Most business owners don’t even think about the exit-planning process until two specific life changes happen at the same time—they decide they don’t want to work anymore, and they realize they could achieve financial independence by selling their business and moving on.
It’s time for that to change. Because of how complicated selling a business can be, and how much money might be involved, it’s in your best interest to start thinking early about how you want to exit your business and how you maximize your financial benefits when doing so.
Whether you think you’ll want to transition away from work in a decade or just a few years from now, it’s smart to have a plan for your next steps. After all, you will leave your practice one day, no matter what. What happens during that process—and after— is up to you.
What to Ask Yourself Before Selling Your Business
No matter how far away your practice sale may be, there are three main questions you need to answer before moving on to the next phase of your life. Once you answer these questions, you can begin forming a plan that makes sense with your long-term goals and your finances.
1. Who will I sell my business to?
There are two main paths most people follow when they decide to sell their practice. It’s fairly common to sell a business to an insider, like a family member or a key employee. However, you might also find an outside third party through marketing or word of mouth.
Selling to an insider
A sale to an insider could mean selling your business to a family member, a co-owner, or a key employee. This option may ultimately mean you get the change to remain active in the business and on favorable terms with the new owner until the transition is fully complete and you have all your cash in hand.
On the flipside, you’ll probably find that selling to someone you know means more risk, including financial risk. If the new owner can’t meet obligations and it’s someone you know, you could wind up stuck with a bad business deal for years to come.
While a certain amount of risk may be normal, the best way to minimize problems with selling to an insider is to begin transitioning the practice early, well in advance of the actual transfer date. This gives you more time to plan a methodical transfer of care and finances, and reduces your risks. Starting early also gives you time to work out a backup plan if the sale goes awry for any reason.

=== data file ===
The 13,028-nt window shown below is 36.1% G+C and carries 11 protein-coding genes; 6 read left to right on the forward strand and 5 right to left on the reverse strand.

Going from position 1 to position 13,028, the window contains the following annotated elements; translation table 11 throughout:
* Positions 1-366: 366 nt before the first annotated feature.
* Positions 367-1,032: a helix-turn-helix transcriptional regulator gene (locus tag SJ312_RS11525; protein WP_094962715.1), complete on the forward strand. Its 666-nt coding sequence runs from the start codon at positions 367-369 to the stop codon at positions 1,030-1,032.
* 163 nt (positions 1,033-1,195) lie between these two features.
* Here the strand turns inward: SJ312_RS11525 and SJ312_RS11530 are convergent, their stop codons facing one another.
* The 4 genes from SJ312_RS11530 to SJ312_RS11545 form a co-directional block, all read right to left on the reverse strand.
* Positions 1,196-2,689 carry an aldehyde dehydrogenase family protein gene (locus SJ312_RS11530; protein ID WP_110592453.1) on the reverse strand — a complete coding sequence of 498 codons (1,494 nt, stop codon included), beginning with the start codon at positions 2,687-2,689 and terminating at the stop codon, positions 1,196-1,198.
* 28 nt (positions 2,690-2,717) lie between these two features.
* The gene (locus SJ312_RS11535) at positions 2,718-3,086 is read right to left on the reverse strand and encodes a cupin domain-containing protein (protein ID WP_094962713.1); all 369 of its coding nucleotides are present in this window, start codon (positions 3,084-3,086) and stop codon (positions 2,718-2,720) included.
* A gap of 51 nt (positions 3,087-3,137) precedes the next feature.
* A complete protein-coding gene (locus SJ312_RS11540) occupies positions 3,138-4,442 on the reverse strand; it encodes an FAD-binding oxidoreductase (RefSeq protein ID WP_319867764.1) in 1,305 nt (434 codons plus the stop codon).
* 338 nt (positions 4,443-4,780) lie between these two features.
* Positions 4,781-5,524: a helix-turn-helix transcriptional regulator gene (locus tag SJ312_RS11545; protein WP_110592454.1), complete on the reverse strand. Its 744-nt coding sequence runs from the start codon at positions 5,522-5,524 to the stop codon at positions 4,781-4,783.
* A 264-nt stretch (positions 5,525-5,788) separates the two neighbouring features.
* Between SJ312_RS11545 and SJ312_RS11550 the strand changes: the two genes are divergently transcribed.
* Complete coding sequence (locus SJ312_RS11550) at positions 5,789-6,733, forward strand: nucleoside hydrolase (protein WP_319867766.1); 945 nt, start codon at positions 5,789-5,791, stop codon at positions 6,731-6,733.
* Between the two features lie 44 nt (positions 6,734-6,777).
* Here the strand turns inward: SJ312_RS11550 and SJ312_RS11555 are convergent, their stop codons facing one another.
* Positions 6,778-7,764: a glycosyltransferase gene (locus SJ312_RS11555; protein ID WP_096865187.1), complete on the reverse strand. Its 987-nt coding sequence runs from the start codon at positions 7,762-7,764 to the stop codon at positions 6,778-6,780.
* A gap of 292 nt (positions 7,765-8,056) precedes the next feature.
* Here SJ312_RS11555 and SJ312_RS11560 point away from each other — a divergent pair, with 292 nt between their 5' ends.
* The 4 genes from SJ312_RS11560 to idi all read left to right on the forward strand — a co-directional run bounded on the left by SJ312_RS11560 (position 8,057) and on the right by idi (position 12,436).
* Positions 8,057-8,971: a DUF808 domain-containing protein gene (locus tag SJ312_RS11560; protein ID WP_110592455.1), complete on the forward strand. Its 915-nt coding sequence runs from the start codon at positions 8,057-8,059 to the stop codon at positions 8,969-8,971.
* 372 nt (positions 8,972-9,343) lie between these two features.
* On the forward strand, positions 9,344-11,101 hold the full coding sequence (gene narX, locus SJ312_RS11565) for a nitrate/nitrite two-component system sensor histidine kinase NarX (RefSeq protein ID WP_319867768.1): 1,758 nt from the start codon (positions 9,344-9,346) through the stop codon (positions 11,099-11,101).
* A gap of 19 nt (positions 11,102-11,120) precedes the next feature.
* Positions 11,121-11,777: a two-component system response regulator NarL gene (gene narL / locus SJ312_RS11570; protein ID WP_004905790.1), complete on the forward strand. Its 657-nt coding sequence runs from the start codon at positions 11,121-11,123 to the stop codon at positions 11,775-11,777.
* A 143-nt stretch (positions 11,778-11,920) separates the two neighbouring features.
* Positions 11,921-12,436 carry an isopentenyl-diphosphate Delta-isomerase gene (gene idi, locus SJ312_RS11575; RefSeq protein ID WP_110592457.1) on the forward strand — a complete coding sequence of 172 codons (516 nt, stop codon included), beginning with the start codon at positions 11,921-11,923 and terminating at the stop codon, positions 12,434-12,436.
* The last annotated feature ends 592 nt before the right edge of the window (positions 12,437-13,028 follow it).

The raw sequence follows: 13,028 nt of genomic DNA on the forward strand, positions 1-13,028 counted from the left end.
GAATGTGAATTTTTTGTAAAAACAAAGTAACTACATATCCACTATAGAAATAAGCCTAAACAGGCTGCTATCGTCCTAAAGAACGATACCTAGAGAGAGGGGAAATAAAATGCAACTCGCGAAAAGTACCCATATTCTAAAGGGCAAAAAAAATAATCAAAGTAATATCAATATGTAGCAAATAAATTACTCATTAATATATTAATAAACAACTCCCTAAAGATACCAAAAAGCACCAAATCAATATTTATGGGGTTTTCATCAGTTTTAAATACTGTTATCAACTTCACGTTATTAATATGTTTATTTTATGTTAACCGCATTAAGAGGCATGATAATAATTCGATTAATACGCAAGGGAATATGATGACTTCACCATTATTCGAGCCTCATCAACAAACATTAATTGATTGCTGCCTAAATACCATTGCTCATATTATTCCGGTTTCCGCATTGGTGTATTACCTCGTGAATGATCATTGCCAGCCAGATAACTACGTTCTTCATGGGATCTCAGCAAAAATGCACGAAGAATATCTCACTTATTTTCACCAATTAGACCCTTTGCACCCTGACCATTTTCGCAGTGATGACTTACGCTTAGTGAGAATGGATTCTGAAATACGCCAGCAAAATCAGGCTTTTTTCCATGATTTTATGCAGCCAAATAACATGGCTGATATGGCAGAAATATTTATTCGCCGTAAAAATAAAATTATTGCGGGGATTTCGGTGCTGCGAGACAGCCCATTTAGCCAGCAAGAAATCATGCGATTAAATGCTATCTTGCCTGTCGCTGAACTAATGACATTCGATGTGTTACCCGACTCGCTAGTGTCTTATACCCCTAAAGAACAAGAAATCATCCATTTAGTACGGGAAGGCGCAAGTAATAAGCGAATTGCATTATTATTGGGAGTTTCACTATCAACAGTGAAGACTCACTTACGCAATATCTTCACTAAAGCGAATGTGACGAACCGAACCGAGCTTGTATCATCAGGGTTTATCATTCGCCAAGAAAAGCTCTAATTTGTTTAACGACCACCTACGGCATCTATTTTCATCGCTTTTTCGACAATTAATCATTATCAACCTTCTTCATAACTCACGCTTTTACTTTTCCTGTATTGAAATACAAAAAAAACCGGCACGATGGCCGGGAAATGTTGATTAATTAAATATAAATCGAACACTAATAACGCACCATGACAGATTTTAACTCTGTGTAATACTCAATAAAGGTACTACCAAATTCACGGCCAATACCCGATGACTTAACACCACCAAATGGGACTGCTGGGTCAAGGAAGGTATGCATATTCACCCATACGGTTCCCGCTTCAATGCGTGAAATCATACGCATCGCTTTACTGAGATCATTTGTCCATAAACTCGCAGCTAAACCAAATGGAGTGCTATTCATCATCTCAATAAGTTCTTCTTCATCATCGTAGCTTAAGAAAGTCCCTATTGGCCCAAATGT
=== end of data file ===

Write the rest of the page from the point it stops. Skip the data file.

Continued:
Selling to a third party
In instances where you don’t have an employee or family member who’s willing to take over your business, you can start exploring other options like selling to a third party individual or company. You may even find strategic buyers like private equity groups or large, regional multi-location therapy groups that are interested in the sale. In some cases, another clinician in a related field who wants to expand her core services and branch out as a multidisciplinary provider could be interested. For example, it’s not uncommon for a physical therapy practice to buy a speech-language pathology practice so they can offer multiple services in-house.
Any time a third party is involved, a seller has the best chance to receive the maximum price for their practice. Meanwhile, this is also the best way to receive the highest percentage of cash at closing.
Of course, there are also drawbacks involved in selling your business to someone you don’t know, including the risk that the new owners may have a totally different vision for the company than you do. In my experience, many practice owners cite this as an essential reason in choosing who they sell their practice to. When a sale is made to a third party, a different corporate culture often needs to be integrated into the practice, and roles and working relationships can and often do change.
2. When do I want to exit?
Like any other goal, planning ahead is the key to success. After all, you may not sell your business overnight, but you should also be prepared to move quickly if you find the right buyer. Personally, I’ve seen practices transfer between buyer and seller in as little as six months—but I’ve also seen final sales that have taken up to 12 years to complete.